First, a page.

Andy Warhol | Mao: Andipa, London

7 - 20 January 2009

‘The only picture they have is of Mao Zedong. It’s great. It looks like a silkscreen.’ Andy Warhol

This exhibition displays the complete collection of Warhol’s ten screen prints. Typical of Warhol’s other screen print series, each print is a repeated image of Chairman Mao plastered with different flamboyant colours and dynamic marks. Obsessed with the cult of Mao, Warhol was drawn to the unavoidable omnipresence of one of history’s most recognisable faces. The colours and technique are emblematic of Warhol’s aesthetic, reminiscent of his other series such of Hollywood stars. Warhol is playful with his use of colour, using it to suggests hints of lipstick and eyeshadow on a figure of serious political status. The series transforms a highly powerful dictator into a kitschy and camp 1970s pop icon, posing the question – is there any difference between the cult of fame and the cult of celebrity?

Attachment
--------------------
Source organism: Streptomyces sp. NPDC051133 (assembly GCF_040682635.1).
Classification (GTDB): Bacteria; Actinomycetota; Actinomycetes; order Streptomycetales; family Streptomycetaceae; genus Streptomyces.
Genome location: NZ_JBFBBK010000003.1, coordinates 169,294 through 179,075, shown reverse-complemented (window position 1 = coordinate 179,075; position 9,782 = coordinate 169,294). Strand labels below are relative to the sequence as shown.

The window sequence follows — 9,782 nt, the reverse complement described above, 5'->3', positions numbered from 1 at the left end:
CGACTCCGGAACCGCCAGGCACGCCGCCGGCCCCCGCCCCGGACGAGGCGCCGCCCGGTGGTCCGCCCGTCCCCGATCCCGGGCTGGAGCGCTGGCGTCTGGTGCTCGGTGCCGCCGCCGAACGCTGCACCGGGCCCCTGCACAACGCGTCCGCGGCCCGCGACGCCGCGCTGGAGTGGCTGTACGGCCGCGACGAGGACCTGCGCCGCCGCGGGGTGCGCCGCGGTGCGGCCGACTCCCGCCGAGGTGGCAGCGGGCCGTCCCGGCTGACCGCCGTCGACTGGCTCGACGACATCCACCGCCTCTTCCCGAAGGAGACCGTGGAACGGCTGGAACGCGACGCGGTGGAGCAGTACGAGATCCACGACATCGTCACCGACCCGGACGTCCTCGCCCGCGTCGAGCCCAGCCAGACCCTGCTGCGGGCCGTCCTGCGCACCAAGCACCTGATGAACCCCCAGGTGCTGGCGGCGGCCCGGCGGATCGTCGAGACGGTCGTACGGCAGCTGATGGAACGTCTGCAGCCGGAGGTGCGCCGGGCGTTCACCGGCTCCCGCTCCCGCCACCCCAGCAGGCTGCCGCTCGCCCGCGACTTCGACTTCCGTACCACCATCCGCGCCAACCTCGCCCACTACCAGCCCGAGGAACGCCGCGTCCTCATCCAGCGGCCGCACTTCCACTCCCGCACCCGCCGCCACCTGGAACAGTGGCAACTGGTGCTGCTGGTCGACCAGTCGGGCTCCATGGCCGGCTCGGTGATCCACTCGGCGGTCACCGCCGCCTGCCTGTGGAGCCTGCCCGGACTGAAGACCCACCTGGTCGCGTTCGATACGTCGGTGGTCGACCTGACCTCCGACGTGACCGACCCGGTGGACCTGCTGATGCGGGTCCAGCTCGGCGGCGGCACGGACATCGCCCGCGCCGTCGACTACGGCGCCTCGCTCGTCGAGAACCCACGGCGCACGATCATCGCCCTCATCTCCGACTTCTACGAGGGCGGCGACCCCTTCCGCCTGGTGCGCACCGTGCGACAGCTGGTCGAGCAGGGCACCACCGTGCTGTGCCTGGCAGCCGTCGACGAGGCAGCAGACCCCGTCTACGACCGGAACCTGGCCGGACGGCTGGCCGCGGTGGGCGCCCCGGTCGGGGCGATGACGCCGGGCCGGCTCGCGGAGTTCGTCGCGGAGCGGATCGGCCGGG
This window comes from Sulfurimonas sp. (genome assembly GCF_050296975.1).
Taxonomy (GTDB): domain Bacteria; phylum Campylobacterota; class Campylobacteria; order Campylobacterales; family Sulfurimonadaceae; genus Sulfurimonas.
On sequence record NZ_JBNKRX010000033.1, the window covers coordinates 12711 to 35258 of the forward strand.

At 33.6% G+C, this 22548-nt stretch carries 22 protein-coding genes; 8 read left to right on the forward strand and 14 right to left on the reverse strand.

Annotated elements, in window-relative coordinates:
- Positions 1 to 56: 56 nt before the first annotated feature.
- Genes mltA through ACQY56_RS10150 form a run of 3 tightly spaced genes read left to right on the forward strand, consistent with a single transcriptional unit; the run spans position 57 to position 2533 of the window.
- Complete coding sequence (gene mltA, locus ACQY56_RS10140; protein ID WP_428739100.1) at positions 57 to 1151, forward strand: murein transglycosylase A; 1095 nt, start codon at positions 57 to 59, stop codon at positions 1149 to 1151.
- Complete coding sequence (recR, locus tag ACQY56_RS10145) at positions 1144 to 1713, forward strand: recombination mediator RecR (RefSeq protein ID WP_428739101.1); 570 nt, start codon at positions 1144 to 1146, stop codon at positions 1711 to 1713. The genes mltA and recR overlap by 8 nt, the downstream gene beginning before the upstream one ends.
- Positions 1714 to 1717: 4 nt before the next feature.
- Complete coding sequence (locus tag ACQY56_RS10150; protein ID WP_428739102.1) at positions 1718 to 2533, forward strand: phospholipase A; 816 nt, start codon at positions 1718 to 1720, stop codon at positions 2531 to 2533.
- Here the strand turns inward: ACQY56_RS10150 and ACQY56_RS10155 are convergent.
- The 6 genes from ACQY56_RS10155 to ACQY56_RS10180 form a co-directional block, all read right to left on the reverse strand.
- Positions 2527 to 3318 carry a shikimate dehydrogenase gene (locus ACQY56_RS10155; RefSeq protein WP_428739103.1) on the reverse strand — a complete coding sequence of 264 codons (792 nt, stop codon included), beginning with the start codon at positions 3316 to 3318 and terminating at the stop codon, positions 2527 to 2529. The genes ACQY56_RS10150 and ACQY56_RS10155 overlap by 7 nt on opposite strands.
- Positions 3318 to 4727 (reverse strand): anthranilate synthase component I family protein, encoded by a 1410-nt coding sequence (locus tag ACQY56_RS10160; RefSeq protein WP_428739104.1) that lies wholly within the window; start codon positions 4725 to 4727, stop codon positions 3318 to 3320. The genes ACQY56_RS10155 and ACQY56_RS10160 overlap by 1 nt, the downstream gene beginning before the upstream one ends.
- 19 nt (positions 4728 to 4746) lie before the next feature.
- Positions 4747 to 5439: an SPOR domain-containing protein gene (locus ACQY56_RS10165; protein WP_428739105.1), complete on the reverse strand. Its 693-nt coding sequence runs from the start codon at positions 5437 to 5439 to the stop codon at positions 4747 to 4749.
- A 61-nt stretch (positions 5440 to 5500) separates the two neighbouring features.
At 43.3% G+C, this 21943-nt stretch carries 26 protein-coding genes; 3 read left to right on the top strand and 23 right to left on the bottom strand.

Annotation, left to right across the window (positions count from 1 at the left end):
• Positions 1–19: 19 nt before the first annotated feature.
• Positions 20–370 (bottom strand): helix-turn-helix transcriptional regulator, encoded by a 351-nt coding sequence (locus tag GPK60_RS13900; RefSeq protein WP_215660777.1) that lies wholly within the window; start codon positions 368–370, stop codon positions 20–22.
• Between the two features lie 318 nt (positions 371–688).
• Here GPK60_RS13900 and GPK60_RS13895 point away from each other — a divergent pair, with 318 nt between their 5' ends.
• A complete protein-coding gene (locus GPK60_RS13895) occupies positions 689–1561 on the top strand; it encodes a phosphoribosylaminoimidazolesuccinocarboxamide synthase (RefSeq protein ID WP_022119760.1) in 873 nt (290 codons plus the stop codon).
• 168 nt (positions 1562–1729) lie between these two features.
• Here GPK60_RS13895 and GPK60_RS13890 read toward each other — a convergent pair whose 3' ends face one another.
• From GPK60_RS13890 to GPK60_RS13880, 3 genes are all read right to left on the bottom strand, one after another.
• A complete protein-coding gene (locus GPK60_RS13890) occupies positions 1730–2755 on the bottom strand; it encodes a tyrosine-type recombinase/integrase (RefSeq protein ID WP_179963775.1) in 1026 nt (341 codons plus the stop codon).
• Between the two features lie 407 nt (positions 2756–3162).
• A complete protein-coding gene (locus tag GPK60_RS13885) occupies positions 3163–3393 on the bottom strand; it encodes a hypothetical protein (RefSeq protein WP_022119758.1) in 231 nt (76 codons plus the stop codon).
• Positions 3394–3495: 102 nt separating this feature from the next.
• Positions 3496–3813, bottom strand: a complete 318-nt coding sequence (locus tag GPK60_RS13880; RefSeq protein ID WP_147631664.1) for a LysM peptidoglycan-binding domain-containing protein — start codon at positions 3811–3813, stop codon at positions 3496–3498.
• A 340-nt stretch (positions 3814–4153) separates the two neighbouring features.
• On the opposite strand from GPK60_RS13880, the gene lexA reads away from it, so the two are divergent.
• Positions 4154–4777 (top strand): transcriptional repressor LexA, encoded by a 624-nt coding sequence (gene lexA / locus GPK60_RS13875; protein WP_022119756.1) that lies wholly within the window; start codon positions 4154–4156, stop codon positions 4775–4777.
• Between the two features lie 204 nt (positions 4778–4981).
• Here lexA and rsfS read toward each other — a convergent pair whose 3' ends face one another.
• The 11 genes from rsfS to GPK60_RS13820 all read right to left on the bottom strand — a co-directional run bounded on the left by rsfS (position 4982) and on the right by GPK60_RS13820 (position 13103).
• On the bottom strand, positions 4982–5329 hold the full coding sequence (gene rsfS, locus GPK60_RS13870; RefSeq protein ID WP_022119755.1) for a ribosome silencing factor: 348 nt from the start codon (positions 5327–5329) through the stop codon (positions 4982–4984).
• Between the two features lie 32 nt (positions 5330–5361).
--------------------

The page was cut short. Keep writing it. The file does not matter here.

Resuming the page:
Warhol coincided the creation of his Mao series with President Nixon’s highly political and publicised meeting with Chairman Mao Zedong in communist China in 1972. This historic event ended years of diplomatic detachment between the two nations. The series can be read as a manifestation of Warhol’s obsession with fame and celebrity. His use of one of the most recognisable images of the century; the portrait of Mao reproduced extensively across China throughout the Cultural Revolution (1966–76), draws seemingly contradictory parallels between the power of Communist political propaganda and that of advertising in a Capitalist state. Warhol’s distinctive lens not only transforms a historical and influential portrait, but also our perception of arts relationship with propaganda, power and pop culture. The ‘Mao series’ is a testament to Warhol’s capacity to blend artistic ingenuity with cultural commentary. The silkscreen process underscores the inescapable repetition of a propaganda machine whilst the gaudy colours and expressionistic touches elicits reflection on the dynamic between political power and the visual language of capitalist advertising in a consumer culture.

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